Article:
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Published on October 8th, 2012 | by Jake Richardson

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845 MW of Oregon Wind Power Going to California

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October 8th, 2012 by  

 
An enormous wind farm in Oregon is now generating about 845 MW for California. The Shepherds Flat Wind Farm has 338 turbines from General Electric. Each is rated at 2.5 MW.

sheperdflats.jpg

Shepherds Flat is one of the largest wind farms in the world. It is located in Eastern Oregon near Arlington, and has been estimated to benefit the local economy by about $16 million annually.

The cost for the GE2.5XL turbines and ten-year service agreement was about $1.4 billion, and the DOE provided a $1.3 billion loan. Google also invested in the project, to the tune of $100 million.
 

 
Power generated at Sheperds Flat will prevent about 1.5 million tons of CO2 from being added to the atmosphere each year. One estimate says that is the equivalent of CO2 from 260,000 passenger vehicles, each year.

About 400 jobs were created for the wind farm’s construction and 35-45 were added permanently to operate it. The facility became operational September 22. At that time, Senator Wyden remarked: “This project proves that we can create jobs and lift up the rural economy by generating clean, carbon-free, renewable energy while still allowing local ranchers to graze their herds on the surrounding land just as they have for generations. That’s why I fought so hard to make sure Shepherds Flat stayed on track, and why I’m proud to be standing here today.”

It’s very curious that stories of failure like Solyndra receive much attention in the mainstream media, but success stories like Sheperd Flats apparently don’t rate as highly on their radar. American wind power capacity has doubled since 2008, but where is all the press about this important and beneficial trend?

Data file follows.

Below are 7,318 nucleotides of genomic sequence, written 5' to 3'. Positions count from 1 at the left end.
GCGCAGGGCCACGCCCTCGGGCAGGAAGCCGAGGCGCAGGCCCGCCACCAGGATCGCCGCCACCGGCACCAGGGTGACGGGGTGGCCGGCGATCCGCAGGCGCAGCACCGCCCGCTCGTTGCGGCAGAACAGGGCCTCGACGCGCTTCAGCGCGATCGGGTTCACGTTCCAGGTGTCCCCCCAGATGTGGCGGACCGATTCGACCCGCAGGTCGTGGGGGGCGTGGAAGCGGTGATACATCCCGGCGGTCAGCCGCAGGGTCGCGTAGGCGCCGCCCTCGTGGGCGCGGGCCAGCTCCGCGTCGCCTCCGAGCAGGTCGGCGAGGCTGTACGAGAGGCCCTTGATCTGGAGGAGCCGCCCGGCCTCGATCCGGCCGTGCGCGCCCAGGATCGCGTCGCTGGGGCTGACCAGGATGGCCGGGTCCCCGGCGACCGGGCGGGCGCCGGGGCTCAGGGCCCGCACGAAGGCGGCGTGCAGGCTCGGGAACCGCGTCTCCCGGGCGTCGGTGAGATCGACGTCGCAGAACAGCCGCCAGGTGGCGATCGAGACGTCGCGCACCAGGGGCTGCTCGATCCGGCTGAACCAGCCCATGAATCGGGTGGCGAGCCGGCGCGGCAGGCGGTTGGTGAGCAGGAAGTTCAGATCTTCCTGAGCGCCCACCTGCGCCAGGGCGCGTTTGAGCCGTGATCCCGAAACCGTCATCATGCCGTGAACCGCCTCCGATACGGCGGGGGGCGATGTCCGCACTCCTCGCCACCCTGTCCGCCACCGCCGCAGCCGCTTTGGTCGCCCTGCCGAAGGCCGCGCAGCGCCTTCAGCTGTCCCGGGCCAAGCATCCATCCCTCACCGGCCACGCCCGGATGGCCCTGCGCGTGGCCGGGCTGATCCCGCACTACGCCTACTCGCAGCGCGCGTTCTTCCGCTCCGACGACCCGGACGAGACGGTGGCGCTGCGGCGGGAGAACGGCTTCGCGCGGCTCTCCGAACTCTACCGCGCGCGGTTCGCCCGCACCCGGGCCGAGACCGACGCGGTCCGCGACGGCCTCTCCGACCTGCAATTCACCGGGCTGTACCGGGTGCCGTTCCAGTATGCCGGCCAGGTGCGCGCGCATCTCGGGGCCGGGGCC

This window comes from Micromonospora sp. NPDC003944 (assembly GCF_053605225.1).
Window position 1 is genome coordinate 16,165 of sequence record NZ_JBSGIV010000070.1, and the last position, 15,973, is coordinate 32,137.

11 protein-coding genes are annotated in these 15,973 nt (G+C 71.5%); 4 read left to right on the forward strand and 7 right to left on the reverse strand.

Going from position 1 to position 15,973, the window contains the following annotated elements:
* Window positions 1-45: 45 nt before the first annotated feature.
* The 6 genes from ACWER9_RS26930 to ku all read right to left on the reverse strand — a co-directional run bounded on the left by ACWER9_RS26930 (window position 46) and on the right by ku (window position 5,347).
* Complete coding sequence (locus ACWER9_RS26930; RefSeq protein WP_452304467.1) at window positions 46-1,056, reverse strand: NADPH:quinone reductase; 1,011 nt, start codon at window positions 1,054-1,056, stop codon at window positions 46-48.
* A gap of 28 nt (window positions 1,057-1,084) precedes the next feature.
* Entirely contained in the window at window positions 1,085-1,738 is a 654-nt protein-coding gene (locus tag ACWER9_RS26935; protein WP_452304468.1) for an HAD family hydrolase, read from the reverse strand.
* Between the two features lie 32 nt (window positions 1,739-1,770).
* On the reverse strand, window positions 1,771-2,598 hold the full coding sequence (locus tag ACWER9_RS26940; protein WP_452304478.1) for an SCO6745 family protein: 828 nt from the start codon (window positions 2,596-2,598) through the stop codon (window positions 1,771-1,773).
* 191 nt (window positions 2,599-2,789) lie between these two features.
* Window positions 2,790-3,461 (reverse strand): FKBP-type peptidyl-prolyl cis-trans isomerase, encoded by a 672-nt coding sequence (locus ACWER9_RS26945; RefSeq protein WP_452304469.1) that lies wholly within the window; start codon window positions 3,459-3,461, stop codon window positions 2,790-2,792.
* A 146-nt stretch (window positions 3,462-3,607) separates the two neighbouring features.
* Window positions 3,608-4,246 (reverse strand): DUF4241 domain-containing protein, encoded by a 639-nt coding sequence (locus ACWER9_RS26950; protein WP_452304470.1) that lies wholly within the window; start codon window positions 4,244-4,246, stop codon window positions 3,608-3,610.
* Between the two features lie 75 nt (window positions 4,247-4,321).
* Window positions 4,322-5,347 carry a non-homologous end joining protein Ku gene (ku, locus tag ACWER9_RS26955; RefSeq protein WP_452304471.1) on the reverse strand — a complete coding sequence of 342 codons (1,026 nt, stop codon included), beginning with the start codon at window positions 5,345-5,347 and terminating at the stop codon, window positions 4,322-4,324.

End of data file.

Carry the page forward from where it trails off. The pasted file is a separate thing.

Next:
Image Credit: Energy.gov

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About the Author

Hello, I have been writing online for some time, and enjoy the outdoors. If you like, you can follow me on Google Plus.



  • yazriel

    Just how close is this farm to residents and rural homes ?

    It seems both massive and spread out. And if there are cattle crazing then some farmers must live near by (i am guessing here.. )
    So there must be tens of residents who leave literally next door to some very very massive turbines.

    p.s. i am all for wind and solar and stuff… just trying to understand

  • GeorgeS

    Oregon seems to be playing a major role in large wind power lately. Maybe we can send up some of California’s generated solar power as a thank you gift.

    • Bob_Wallace

      It’s likely to happen. Renewables work best if different sources are connected over a wide area. That smooths out supply and minimizes storage and backup needs.

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